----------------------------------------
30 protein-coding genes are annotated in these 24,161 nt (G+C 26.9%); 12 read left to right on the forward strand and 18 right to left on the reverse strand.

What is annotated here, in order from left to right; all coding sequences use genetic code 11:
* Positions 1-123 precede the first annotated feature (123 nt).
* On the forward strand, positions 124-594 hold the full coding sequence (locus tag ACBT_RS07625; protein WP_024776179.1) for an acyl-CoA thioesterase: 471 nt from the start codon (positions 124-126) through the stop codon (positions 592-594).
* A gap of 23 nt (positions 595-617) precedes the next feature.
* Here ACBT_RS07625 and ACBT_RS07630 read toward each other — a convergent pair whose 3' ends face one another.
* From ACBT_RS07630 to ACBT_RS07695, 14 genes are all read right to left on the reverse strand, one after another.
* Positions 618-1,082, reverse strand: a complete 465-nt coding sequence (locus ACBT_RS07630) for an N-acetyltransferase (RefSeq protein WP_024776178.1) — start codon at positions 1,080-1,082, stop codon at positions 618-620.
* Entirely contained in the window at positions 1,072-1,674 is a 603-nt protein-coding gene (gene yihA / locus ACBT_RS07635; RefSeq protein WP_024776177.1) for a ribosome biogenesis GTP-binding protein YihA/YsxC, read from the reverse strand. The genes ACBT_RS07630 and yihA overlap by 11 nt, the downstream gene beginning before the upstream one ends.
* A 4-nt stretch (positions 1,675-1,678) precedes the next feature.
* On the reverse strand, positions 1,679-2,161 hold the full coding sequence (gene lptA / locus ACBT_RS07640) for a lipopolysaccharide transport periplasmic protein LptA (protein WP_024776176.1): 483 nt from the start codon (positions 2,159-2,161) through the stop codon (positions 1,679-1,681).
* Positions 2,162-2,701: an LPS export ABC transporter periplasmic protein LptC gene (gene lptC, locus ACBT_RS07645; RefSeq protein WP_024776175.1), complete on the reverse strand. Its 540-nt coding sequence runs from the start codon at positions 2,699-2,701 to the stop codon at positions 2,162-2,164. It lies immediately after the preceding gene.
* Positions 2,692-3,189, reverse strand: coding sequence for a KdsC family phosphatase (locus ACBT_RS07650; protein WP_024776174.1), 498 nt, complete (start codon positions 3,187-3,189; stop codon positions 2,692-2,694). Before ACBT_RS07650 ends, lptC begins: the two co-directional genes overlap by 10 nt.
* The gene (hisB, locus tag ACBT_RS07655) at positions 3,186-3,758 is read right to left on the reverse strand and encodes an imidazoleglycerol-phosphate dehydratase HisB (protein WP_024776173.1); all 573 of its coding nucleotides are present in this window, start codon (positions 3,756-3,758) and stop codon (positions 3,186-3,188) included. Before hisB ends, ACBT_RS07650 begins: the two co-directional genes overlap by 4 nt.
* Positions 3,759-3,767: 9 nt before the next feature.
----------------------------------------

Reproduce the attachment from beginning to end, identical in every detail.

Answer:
30 protein-coding genes are annotated in these 24,161 nt (G+C 26.9%); 12 read left to right on the forward strand and 18 right to left on the reverse strand.

What is annotated here, in order from left to right; all coding sequences use genetic code 11:
* Positions 1-123 precede the first annotated feature (123 nt).
* On the forward strand, positions 124-594 hold the full coding sequence (locus tag ACBT_RS07625; protein WP_024776179.1) for an acyl-CoA thioesterase: 471 nt from the start codon (positions 124-126) through the stop codon (positions 592-594).
* A gap of 23 nt (positions 595-617) precedes the next feature.
* Here ACBT_RS07625 and ACBT_RS07630 read toward each other — a convergent pair whose 3' ends face one another.
* From ACBT_RS07630 to ACBT_RS07695, 14 genes are all read right to left on the reverse strand, one after another.
* Positions 618-1,082, reverse strand: a complete 465-nt coding sequence (locus ACBT_RS07630) for an N-acetyltransferase (RefSeq protein WP_024776178.1) — start codon at positions 1,080-1,082, stop codon at positions 618-620.
* Entirely contained in the window at positions 1,072-1,674 is a 603-nt protein-coding gene (gene yihA / locus ACBT_RS07635; RefSeq protein WP_024776177.1) for a ribosome biogenesis GTP-binding protein YihA/YsxC, read from the reverse strand. The genes ACBT_RS07630 and yihA overlap by 11 nt, the downstream gene beginning before the upstream one ends.
* A 4-nt stretch (positions 1,675-1,678) precedes the next feature.
* On the reverse strand, positions 1,679-2,161 hold the full coding sequence (gene lptA / locus ACBT_RS07640) for a lipopolysaccharide transport periplasmic protein LptA (protein WP_024776176.1): 483 nt from the start codon (positions 2,159-2,161) through the stop codon (positions 1,679-1,681).
* Positions 2,162-2,701: an LPS export ABC transporter periplasmic protein LptC gene (gene lptC, locus ACBT_RS07645; RefSeq protein WP_024776175.1), complete on the reverse strand. Its 540-nt coding sequence runs from the start codon at positions 2,699-2,701 to the stop codon at positions 2,162-2,164. It lies immediately after the preceding gene.
* Positions 2,692-3,189, reverse strand: coding sequence for a KdsC family phosphatase (locus ACBT_RS07650; protein WP_024776174.1), 498 nt, complete (start codon positions 3,187-3,189; stop codon positions 2,692-2,694). Before ACBT_RS07650 ends, lptC begins: the two co-directional genes overlap by 10 nt.
* The gene (hisB, locus tag ACBT_RS07655) at positions 3,186-3,758 is read right to left on the reverse strand and encodes an imidazoleglycerol-phosphate dehydratase HisB (protein WP_024776173.1); all 573 of its coding nucleotides are present in this window, start codon (positions 3,756-3,758) and stop codon (positions 3,186-3,188) included. Before hisB ends, ACBT_RS07650 begins: the two co-directional genes overlap by 4 nt.
* Positions 3,759-3,767: 9 nt before the next feature.